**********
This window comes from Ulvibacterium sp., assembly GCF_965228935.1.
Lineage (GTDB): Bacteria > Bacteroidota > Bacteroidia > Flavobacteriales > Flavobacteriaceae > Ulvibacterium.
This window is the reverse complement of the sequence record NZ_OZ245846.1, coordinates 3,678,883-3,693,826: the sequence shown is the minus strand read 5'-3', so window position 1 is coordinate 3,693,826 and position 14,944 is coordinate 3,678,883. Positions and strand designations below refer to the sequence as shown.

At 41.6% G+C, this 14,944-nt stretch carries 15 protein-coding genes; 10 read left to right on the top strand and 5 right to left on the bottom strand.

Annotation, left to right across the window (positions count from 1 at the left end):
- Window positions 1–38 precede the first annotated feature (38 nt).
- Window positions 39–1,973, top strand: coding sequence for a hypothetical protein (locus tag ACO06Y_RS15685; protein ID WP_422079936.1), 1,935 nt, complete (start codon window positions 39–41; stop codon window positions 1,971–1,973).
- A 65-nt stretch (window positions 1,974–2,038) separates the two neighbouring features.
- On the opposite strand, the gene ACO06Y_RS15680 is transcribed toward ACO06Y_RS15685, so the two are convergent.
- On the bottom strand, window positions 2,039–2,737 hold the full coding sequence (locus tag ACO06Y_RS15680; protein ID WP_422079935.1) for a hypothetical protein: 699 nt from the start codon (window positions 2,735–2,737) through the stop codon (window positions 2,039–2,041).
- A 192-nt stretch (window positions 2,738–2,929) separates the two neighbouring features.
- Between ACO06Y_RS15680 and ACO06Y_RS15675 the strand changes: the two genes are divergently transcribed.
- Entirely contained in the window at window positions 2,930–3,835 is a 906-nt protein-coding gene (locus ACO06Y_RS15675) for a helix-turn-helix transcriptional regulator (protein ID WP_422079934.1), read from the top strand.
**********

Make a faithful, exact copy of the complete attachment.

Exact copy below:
This window comes from Ulvibacterium sp., assembly GCF_965228935.1.
Lineage (GTDB): Bacteria > Bacteroidota > Bacteroidia > Flavobacteriales > Flavobacteriaceae > Ulvibacterium.
This window is the reverse complement of the sequence record NZ_OZ245846.1, coordinates 3,678,883-3,693,826: the sequence shown is the minus strand read 5'-3', so window position 1 is coordinate 3,693,826 and position 14,944 is coordinate 3,678,883. Positions and strand designations below refer to the sequence as shown.

At 41.6% G+C, this 14,944-nt stretch carries 15 protein-coding genes; 10 read left to right on the top strand and 5 right to left on the bottom strand.

Annotation, left to right across the window (positions count from 1 at the left end):
- Window positions 1–38 precede the first annotated feature (38 nt).
- Window positions 39–1,973, top strand: coding sequence for a hypothetical protein (locus tag ACO06Y_RS15685; protein ID WP_422079936.1), 1,935 nt, complete (start codon window positions 39–41; stop codon window positions 1,971–1,973).
- A 65-nt stretch (window positions 1,974–2,038) separates the two neighbouring features.
- On the opposite strand, the gene ACO06Y_RS15680 is transcribed toward ACO06Y_RS15685, so the two are convergent.
- On the bottom strand, window positions 2,039–2,737 hold the full coding sequence (locus tag ACO06Y_RS15680; protein ID WP_422079935.1) for a hypothetical protein: 699 nt from the start codon (window positions 2,735–2,737) through the stop codon (window positions 2,039–2,041).
- A 192-nt stretch (window positions 2,738–2,929) separates the two neighbouring features.
- Between ACO06Y_RS15680 and ACO06Y_RS15675 the strand changes: the two genes are divergently transcribed.
- Entirely contained in the window at window positions 2,930–3,835 is a 906-nt protein-coding gene (locus ACO06Y_RS15675) for a helix-turn-helix transcriptional regulator (protein ID WP_422079934.1), read from the top strand.